Minister of Children and Family Development Katrine Conroy was in Grand Forks on Tuesday to visit Play School Platoon, one of 53 child care centres in the province to participate in a universal low-cast child care program. Families will pay only $200 per month per child. Pictured, Conroy with Play School Platoon owner Yvonne Coupland, who applied to have her daycare as part of the pilot project. (Kathleen Saylors/Grand Forks Gazette)

Grand Forks daycare now part of universal childcare program

The spaces will now cost a maximum of $200 per month.

Several families in Grand Forks will now pay just $200 per month for childcare, after a local daycare was selected to participate in an affordable childcare pilot project for the next 18 months.

Play School Platoon is one of 53 child care centres that will now offer child care for just $200 per month per child. It is a multi-ages, home-based licensed facility that offers care for eight children.

Katrine Conroy, Minster of Children and Family Development, was at Play School Platoon on Tuesday to see the daycare and chat with owner Yvonne Coupland.

Conroy said she was thrilled with the project, and noted the province is testing the low-cost daycare project in communities and daycares of various sizes.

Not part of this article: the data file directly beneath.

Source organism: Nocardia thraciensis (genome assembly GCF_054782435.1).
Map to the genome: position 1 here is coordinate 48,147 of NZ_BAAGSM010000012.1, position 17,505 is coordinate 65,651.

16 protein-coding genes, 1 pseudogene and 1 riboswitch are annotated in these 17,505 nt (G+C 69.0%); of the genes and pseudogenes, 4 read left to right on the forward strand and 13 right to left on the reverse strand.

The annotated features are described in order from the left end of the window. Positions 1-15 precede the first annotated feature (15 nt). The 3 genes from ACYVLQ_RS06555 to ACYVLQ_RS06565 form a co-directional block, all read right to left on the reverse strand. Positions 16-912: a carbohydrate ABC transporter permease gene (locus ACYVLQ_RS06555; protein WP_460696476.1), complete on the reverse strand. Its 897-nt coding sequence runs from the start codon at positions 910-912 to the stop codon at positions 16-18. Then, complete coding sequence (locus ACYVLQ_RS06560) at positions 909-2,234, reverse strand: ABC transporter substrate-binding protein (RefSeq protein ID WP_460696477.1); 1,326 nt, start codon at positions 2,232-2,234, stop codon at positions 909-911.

“We have to make sure [universal child care] works in small towns as well as it does in big centres,” Conroy said. A committee whittled down over 300 applications to the 53 selected, and chose a mix of sole-proprietor, non-profit, large group and home-based care faculties, she said. Another priority were centres that were inclusive of children with extra or specialized needs.

“This is a prototype, it’s our way of figuring out of this will work,” Conroy added.

The affordable child care pilot will run for 18 months, and was effective at Play School Platoon from Nov. 1.

Coupland applied for the pilot project earlier this year, and said there was a time between when her daycare was approved and when she could tell her clients when it was tough to bite her tongue. But the reaction from families who will be benefiting was worth it, she said.

“It was a big surprise for the parents,” Coupland said. “The parents had questions, asking ‘This is for every month, not just this month?’ and saying yes, for 18 months. They were pretty excited.”

Conroy said the pilot project is partially federally funded, and said she is optimistic that once B.C. can show the benefits of affordable universal childcare, it will keep it going.

“When you add up how much [parents] save, it is huge,” Coupland said. “In this town, it’s a small mortgage payment.”

Although the eight spaces in Grand Forks are now full, there is other assistance for families with an income of less than $111,000 per year: parents may access the Affordable Child Care Benefit, which provides up to $1,250 a month per child.

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